Jason Frasor, five months after being acquired by the White Sox from the Blue Jays, has been traded to Toronto for a pair of minor league pitchers, the White Sox announced early Sunday afternoon.
The White Sox picked up Frasor's 3.75 million option for 2012 early in the offseason, which now looks like a smart move -- at the least, they'll get something for losing his services.
Frasor struggled with his hometown White Sox, posting a 5.09 ERA in 17 23 innings.
The two pitchers the Sox picked up are Myles Jaye and Daniel Webb. Jaye, 20, split time between the bullpen and rotation in rookie ball with the Orioles' organization in 2011, walking 18 with 49 strikeouts and seven home runs allowed in 54 innings. The 22-year-old Webb also split time between the bullpen and rotation last year in the lower rungs of Toronto's system, walking 24 with 51 strikeouts and seven home runs allowed in 67 13 innings.
27-year-old Justin Jirschele made quite an impression in his first season as manager of the White Sox Class-A affiliate in Kannapolis. He helped lead the Intimidators to the South Atlantic League championship, and was named White Sox Minor League Coach of the Year. Jirschele came on the podcast to speak with Chuck Garfien about how he went from playing minor league baseball with the White Sox to coaching in their system. He talks about how growing up with a dad who was coaching minor league baseball helped mold him as a manager who is wise beyond his years. Jirschele also gives a report on some of the top White Sox prospects he managed last season such as Jake Burger, Alec Hansen, Dane Dunning and Miker Adolfo.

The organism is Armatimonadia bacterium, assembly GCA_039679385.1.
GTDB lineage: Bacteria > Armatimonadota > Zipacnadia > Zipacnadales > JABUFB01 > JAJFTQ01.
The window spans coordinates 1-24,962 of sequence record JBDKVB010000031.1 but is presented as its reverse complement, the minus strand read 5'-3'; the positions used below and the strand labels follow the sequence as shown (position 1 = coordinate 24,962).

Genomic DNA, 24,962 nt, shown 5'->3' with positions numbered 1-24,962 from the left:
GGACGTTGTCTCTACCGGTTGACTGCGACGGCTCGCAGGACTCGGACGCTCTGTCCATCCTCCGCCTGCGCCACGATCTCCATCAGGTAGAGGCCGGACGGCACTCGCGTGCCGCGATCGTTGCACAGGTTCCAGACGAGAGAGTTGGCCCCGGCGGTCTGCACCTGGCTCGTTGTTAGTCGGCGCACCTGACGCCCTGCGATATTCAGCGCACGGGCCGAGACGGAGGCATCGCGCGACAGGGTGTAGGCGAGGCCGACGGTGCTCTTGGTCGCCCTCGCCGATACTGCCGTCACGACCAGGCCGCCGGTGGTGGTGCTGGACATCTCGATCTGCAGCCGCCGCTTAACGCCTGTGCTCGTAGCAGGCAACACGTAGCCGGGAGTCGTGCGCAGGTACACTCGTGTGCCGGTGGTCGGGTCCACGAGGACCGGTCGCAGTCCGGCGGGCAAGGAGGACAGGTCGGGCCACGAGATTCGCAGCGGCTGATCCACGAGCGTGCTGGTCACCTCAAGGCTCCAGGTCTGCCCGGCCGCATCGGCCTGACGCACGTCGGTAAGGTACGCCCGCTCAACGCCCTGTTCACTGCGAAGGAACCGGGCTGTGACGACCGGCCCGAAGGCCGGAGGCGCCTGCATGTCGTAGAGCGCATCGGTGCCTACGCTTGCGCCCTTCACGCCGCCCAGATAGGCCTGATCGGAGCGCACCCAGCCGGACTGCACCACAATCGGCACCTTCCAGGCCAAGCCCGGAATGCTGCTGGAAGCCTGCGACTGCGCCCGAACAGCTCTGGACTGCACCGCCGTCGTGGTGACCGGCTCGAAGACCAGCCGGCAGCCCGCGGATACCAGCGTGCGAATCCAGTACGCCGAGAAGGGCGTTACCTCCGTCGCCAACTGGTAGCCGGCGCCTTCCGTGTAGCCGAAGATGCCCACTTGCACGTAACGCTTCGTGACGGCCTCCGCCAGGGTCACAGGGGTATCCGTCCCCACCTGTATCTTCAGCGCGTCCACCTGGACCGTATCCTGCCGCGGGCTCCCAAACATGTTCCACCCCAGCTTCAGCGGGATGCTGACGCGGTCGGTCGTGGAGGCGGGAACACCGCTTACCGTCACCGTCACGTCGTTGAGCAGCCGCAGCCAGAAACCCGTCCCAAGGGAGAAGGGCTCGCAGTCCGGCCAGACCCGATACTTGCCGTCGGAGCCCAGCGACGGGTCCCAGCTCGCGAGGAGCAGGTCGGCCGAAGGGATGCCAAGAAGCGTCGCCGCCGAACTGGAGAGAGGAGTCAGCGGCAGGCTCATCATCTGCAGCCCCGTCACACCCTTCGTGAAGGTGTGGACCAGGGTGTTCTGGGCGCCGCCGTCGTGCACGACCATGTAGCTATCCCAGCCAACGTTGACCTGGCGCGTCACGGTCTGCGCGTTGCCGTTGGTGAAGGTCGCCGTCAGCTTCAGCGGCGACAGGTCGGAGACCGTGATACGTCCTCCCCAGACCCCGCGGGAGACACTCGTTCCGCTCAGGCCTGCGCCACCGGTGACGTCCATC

The White Sox farm system is baseball's best, according to one of the people making those rankings.
In the wake of Major League Baseball's punishment of the Atlanta Braves for breaking rules regarding the signing of international players — which included the removal of 12 illegally signed prospects from the Braves' organization — MLB.com's Jim Callis tweeted out his updated top 10, and the White Sox are back in first place.
Now obviously there are circumstances that weakened the Braves' system, allowing the White Sox to look stronger by comparison. But this is still an impressive thing considering that three of the White Sox highest-rated prospects from the past year are now full-time big leaguers.
Yoan Moncada used to be baseball's No. 1 prospect, and pitchers Lucas Giolito and Reynaldo Lopez weren't too far behind. That trio helped bolster the highly ranked White Sox system. Without them, despite plenty of other highly touted prospects, common sense would say that the White Sox would slide down the rankings.
But the White Sox still being capable of having baseball's top-ranked system is a testament to the organizational depth Rick Hahn has built in such a short period of time.
While prospect rankings are sure to be refreshed throughout the offseason, here's how MLB Pipeline's rankings look right now in regards to the White Sox:
4. Eloy Jimenez
9. Michael Kopech
22. Luis Robert
39. Blake Rutherford
57. Dylan Cease
90. Alec Hansen